The Margaret H. Gardiner Chair of Greek and Sanskrit was endowed at Catholic University in 1905. Since that time it has supported the work of a number of distinguished members of this department's faculty:

The current Gardiner Chair is Professor William Klingshirn, who was named in 2017.

Margaret Helen Gardiner (ca. 1840-1905) of Bryantown, Charles County, Maryland was the youngest of five children born to Ignatius Francis Gardiner (1779-1841) and his second wife, Catherine Eleanor Gardiner (1799-1864).1 At the time of her birth, her family owned a 522-acre farm in Brandywine, a tobacco-growing region of Prince George's County, purchased by her father in 1835. A house built on the property ca. 1835, the Catherine Gardiner House, is described in the Maryland Inventory of Historic Properties as "one of a few remaining I-houses from the first half of the nineteenth century extant in Prince George's County."2 A "small but active commercial port" on the Patuxent river called Magruder's Landing was also located on the property.3 When Catherine Gardiner died in 1865, the farm was left to her three surviving children, Margaret and her sisters Catherine Celeste (d. 1897) and Anna Frances (d. 1901).

Margaret Gardiner died on 24 Feb. 1905 in Baltimore. She was buried in the cemetery of St. Mary's Catholic Church in Bryantown, Maryland.4 At her death Miss Gardiner left an estate valued at between $150,000 and $200,000.5 In a codicil to her will dated Feb. 18, 1905, the Catholic University of America was named residual legatee, to receive the remainder of her estate after all other legacies and expenses had been paid out. When the estate was eventually settled, the University received a little over $100,000.6 The headline in the Washington Post drew attention to the size of the gift: "$100,000 TO UNIVERSITY: Catholic Institution Remembered by Wealthy Baltimore Woman."7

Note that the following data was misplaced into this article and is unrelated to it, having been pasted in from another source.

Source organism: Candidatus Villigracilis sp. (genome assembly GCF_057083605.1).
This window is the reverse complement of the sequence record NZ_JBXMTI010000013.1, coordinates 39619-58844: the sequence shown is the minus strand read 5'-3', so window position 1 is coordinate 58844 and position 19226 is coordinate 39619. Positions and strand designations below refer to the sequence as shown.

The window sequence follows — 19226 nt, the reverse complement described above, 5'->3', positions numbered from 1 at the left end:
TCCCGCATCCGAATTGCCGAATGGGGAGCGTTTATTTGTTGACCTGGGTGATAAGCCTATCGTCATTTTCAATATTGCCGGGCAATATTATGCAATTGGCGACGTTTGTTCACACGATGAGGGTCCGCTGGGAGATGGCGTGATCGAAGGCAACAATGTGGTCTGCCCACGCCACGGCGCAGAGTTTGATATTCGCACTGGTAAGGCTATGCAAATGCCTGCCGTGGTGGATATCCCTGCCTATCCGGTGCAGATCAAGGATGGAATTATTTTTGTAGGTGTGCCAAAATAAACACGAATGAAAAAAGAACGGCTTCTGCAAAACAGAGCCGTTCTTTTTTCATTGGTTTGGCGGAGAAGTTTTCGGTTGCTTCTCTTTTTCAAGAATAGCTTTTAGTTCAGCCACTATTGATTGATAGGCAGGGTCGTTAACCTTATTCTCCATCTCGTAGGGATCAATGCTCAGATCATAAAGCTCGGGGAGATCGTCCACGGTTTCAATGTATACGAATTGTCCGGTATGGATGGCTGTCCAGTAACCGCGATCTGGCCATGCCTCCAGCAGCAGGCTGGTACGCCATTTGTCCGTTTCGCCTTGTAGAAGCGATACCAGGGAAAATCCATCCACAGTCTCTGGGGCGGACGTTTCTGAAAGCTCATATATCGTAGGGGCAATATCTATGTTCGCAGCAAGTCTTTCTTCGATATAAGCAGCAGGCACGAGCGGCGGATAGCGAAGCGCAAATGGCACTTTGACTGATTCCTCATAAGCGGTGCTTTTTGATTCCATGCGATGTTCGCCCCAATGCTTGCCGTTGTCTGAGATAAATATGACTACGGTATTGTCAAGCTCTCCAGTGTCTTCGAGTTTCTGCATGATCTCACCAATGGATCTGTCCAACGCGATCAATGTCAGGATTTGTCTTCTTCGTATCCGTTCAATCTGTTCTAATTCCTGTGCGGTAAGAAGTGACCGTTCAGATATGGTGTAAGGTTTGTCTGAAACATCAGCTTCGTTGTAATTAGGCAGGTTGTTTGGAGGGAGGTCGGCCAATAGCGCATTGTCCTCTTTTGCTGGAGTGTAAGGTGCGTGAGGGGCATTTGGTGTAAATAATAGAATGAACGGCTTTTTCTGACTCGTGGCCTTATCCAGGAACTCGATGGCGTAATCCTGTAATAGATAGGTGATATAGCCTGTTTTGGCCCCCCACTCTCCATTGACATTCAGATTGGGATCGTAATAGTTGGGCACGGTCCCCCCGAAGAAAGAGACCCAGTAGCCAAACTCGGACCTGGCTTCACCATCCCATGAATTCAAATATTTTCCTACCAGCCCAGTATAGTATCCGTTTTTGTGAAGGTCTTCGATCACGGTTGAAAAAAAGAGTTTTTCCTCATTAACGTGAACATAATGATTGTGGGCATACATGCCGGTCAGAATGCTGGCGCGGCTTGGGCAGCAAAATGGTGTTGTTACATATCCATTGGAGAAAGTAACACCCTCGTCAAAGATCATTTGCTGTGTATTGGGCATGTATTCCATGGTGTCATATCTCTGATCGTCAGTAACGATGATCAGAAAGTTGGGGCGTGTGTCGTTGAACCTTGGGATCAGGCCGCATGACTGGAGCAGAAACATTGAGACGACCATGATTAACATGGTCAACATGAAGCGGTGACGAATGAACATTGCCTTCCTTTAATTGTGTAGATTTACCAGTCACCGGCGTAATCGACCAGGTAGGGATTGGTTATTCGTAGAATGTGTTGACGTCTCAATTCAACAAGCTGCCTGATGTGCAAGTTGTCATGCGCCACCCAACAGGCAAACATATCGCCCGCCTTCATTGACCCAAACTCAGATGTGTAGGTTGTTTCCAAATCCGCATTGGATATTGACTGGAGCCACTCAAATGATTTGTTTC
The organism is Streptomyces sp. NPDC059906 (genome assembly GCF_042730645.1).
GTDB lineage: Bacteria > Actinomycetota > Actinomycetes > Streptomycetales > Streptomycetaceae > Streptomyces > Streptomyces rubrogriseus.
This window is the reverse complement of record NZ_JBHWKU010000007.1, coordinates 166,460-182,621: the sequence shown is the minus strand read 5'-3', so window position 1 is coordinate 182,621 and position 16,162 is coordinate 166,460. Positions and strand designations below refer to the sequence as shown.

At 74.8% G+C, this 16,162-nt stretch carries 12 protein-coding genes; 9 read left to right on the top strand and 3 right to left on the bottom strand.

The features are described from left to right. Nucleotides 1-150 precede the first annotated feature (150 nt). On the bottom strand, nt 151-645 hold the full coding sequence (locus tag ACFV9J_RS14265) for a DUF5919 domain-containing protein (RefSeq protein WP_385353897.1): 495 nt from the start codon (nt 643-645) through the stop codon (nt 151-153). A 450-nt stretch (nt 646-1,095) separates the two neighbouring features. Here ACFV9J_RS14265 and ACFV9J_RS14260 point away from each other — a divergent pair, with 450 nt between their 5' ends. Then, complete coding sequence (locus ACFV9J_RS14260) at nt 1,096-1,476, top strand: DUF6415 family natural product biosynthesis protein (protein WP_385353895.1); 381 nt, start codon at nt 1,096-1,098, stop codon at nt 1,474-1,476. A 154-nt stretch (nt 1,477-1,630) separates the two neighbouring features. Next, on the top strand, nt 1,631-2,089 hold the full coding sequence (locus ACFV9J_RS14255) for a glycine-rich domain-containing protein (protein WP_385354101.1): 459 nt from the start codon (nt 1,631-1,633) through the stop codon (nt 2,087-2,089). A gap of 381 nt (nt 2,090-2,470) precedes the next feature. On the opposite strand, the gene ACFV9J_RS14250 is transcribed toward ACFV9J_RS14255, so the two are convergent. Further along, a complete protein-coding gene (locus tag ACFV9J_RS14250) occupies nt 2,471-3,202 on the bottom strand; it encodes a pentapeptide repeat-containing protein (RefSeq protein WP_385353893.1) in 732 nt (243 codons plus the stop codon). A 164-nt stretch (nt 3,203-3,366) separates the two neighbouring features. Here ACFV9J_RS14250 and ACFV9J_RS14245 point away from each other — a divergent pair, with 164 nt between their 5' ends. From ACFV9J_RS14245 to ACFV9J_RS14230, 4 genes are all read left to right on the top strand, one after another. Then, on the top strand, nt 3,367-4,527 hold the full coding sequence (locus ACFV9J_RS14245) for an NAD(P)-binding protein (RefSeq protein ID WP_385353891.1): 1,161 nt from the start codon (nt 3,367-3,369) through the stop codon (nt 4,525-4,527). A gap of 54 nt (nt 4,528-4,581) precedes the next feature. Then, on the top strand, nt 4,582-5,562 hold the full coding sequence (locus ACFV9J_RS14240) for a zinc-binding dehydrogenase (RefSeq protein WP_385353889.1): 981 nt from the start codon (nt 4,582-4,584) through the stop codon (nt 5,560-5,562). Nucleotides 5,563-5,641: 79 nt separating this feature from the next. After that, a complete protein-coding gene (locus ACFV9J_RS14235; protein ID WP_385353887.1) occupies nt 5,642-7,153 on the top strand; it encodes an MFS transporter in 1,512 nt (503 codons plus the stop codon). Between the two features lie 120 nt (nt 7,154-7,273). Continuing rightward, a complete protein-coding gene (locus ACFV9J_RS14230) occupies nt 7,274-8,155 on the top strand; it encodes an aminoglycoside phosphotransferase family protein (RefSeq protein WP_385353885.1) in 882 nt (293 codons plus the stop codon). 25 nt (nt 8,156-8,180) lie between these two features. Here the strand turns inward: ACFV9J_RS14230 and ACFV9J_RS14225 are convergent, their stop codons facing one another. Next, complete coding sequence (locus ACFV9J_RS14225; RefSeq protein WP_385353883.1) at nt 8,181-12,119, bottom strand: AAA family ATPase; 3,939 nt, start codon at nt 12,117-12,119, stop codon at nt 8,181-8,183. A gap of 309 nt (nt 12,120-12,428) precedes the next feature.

At its meeting of Nov. 8, 1905, the Board of Trustees earmarked the sum of $50,000 for "an endowment of a Professorship, to be known as the Margaret H. Gardiner Chair of Greek and Sanskrit."8 The chair's first incumbent was Dr. George Melville Bolling, associate professor of comparative philology, Greek, and Sanskrit.


1 Gardiner's first wife was Mary D. Hardy (3s Ignatius Francis Gardiner).
2 Maryland Inventory of Historic Properties (PG 87A-014).
3 Maryland Inventory of Historic Properties (PG 87A-016).
4 This cemetery is also the final resting place of Dr. Samuel Mudd, the physician who treated John Wilkes Booth after his assassination of Abraham Lincoln.
5 Washington Evening Star, March 22, 1905, p. 15.
6 Report of the Rector, April 1906, p. 14.
7 Washington Post, Nov. 3, 1906, p. 5.
8 The Catholic University of America, Year-Book 1913-14, p. 51.